• Remote dwelling, Indigenous Australians are undergoing a rapid epidemiological transition, which is accompanied by a rising burden of non-communicable diseases (NCDs).

  • In this setting of social disadvantage and frequent pathogen exposure, NCDs may increase the risk of infection and infection-related death.

Key messages

  • We reveal substantial racial disparities in rates of infection and of NCDs, reflecting the dual burden of disease that affects this Indigenous population.

  • NCDs were associated with an increased risk of bloodstream infections (BSIs) with some pathogens, previous infections that provide portals of entry for life-threatening invasive disease and infection-related mortality.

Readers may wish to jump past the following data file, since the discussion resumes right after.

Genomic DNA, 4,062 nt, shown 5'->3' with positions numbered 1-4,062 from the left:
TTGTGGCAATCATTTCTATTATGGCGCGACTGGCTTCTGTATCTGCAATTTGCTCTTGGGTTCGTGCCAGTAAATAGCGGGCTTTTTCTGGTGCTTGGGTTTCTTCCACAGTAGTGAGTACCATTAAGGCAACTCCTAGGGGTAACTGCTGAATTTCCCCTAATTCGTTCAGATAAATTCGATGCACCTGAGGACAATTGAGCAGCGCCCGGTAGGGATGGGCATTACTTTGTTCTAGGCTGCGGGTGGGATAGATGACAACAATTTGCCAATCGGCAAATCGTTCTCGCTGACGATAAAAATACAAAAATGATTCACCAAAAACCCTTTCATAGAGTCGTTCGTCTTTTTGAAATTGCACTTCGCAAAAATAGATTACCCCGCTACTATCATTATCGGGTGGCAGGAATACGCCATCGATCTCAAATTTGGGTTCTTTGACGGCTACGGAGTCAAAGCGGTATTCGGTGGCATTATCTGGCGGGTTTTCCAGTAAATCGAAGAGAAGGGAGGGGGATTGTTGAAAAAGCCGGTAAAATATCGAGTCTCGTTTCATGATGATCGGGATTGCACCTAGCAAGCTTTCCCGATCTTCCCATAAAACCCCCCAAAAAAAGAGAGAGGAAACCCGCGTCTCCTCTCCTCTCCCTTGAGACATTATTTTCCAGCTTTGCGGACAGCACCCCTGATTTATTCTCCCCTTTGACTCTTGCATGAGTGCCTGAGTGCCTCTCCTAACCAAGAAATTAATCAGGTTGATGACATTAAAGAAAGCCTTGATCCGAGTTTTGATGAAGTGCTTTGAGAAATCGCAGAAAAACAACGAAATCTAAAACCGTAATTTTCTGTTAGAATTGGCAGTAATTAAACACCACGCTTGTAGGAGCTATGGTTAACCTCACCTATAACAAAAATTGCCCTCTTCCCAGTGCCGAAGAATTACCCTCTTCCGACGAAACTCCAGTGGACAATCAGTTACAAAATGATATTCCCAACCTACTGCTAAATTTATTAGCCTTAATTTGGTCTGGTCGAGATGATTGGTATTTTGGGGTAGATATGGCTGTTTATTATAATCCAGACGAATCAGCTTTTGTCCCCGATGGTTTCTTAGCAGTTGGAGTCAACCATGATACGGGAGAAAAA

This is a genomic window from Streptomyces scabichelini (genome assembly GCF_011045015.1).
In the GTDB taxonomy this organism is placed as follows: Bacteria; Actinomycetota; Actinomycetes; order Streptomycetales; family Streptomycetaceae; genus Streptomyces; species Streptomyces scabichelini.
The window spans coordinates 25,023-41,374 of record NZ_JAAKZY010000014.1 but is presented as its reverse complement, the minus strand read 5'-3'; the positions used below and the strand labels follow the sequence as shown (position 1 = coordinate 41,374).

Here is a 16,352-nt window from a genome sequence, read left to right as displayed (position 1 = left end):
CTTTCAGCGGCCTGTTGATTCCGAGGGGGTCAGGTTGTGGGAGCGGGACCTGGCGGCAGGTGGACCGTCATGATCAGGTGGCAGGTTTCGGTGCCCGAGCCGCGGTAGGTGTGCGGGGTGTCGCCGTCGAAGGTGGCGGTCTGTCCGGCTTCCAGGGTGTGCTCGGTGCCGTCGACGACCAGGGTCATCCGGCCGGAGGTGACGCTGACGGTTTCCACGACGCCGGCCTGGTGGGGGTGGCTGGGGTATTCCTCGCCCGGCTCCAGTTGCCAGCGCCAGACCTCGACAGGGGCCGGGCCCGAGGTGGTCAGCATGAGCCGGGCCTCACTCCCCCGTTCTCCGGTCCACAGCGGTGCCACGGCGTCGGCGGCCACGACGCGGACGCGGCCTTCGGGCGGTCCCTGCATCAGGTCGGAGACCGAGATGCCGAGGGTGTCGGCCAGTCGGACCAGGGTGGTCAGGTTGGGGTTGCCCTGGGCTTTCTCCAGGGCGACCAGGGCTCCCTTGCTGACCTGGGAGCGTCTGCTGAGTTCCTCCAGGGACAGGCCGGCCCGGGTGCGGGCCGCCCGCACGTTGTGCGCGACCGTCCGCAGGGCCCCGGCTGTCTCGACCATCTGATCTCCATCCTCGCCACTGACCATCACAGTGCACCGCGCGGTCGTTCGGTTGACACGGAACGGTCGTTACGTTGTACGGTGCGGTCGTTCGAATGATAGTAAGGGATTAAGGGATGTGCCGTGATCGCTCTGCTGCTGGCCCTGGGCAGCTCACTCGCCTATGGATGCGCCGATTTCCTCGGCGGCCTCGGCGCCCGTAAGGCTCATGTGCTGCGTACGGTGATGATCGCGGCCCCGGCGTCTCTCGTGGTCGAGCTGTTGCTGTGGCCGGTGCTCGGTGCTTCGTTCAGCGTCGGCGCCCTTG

• Complex interactions between communicable diseases and NCDs demand an integrated approach to management, which must include the empowerment of affected populations to promote behavioural change.

Strengths and limitations of this study

  • This hospital-based study only includes patients who were admitted with a BSI. We are therefore unable to determine the actual risk of BSIs that is attributable to NCDs or to comment on the background rates of other infections that might be treated in the community.

  • The major strength of our study lies in the demography of the study population, which is served by a single hospital, and the extensive nature of the clinical material on which our analysis is based.